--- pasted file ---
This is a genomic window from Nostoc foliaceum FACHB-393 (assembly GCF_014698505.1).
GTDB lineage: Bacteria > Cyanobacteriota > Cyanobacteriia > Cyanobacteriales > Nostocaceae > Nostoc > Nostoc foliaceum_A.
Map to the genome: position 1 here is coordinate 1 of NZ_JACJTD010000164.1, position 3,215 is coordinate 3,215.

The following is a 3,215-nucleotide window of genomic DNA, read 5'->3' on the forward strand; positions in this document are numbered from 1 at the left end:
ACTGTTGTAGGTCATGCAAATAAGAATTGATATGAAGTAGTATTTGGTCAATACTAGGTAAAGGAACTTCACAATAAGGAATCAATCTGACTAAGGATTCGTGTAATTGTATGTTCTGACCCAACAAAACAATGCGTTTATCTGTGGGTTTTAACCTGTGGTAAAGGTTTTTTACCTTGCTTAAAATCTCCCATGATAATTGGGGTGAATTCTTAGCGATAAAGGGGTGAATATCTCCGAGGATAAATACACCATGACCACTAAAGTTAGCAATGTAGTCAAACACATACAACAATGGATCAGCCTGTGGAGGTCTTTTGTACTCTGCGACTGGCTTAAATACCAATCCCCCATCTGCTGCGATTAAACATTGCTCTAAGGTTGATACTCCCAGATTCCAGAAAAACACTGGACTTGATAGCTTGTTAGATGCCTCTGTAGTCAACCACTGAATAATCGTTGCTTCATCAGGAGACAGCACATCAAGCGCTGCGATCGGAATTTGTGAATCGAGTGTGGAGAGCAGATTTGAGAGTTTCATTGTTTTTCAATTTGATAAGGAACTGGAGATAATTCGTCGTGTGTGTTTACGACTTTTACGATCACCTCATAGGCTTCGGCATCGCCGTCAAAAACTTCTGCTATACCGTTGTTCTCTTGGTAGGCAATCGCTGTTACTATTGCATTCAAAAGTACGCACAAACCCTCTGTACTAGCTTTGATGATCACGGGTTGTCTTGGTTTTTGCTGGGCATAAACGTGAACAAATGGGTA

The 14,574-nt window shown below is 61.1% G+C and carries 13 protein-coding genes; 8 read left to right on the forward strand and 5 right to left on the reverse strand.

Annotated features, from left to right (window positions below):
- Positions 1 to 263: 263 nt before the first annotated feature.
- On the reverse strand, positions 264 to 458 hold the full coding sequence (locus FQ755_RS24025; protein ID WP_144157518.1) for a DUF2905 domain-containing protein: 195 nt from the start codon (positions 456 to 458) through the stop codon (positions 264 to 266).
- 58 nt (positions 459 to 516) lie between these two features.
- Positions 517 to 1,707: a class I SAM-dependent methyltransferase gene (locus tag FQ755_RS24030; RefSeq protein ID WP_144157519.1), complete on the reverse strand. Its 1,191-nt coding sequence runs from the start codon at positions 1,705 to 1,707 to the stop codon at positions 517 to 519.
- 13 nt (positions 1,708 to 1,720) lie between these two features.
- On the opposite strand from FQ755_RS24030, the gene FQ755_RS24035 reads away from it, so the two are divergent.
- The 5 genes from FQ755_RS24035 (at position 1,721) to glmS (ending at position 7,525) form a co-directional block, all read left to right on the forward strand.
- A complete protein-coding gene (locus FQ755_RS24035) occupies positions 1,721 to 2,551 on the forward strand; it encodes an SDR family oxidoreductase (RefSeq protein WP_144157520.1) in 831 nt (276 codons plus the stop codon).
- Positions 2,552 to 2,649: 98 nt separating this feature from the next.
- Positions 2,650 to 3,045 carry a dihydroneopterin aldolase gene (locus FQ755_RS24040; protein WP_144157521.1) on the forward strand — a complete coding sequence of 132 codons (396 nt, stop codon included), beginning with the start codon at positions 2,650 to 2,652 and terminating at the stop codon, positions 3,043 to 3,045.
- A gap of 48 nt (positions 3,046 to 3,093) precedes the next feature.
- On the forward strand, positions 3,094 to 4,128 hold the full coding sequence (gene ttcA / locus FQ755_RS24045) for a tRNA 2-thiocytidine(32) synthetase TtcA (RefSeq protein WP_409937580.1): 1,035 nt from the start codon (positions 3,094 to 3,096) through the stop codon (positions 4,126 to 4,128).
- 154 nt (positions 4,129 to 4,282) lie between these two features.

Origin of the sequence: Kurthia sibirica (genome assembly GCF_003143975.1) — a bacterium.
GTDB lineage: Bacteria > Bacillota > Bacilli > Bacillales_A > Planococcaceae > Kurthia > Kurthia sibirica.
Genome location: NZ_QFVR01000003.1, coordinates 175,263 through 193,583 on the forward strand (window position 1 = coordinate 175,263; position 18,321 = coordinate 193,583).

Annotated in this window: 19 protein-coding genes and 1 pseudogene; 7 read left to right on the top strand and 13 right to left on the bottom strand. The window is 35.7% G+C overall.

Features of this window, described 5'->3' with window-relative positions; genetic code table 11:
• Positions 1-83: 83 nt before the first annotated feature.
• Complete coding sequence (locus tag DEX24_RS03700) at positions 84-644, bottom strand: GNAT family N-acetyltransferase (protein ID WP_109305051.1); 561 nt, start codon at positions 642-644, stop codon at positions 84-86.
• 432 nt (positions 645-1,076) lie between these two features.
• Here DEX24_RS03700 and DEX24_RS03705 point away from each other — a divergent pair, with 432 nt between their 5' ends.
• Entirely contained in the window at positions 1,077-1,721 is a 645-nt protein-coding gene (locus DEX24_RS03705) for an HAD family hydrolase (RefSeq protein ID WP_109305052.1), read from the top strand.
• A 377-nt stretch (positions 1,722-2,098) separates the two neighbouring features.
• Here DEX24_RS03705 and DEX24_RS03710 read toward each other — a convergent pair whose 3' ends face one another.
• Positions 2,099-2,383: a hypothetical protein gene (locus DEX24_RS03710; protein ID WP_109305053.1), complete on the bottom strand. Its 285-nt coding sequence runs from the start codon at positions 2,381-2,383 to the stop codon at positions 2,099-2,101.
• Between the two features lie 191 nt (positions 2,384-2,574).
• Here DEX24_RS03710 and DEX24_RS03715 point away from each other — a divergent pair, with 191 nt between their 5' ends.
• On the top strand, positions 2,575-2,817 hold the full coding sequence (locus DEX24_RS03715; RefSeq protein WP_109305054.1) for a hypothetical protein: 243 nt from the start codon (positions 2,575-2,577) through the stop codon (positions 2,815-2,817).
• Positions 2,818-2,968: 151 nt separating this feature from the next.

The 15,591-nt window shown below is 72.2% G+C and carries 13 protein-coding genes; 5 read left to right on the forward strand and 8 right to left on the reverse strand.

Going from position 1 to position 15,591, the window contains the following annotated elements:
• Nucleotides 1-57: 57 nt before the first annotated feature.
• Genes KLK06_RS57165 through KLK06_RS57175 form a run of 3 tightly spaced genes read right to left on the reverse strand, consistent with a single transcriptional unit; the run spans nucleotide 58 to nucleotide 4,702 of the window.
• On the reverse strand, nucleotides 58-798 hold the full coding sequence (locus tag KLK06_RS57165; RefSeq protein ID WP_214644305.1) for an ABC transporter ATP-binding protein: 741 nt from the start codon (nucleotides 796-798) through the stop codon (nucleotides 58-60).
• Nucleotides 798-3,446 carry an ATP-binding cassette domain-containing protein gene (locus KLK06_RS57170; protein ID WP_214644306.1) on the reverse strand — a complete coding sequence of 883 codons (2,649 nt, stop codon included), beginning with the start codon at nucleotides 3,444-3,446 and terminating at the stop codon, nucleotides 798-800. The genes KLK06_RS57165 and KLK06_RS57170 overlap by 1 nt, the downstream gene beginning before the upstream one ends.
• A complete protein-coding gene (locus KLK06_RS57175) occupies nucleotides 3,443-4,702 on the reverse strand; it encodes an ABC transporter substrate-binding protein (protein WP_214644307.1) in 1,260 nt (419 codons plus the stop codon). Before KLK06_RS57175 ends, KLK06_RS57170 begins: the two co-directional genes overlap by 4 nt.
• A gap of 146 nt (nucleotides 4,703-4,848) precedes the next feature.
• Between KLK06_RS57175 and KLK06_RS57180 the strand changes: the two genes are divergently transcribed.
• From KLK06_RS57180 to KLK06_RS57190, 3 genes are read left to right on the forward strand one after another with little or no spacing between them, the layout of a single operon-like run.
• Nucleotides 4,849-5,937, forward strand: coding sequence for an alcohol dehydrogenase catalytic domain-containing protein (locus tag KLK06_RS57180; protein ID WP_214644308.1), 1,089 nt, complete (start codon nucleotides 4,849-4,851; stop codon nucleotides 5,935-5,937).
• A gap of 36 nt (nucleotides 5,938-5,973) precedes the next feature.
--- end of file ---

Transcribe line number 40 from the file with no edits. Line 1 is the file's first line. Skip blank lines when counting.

• Nucleotides 1-57: 57 nt before the first annotated feature.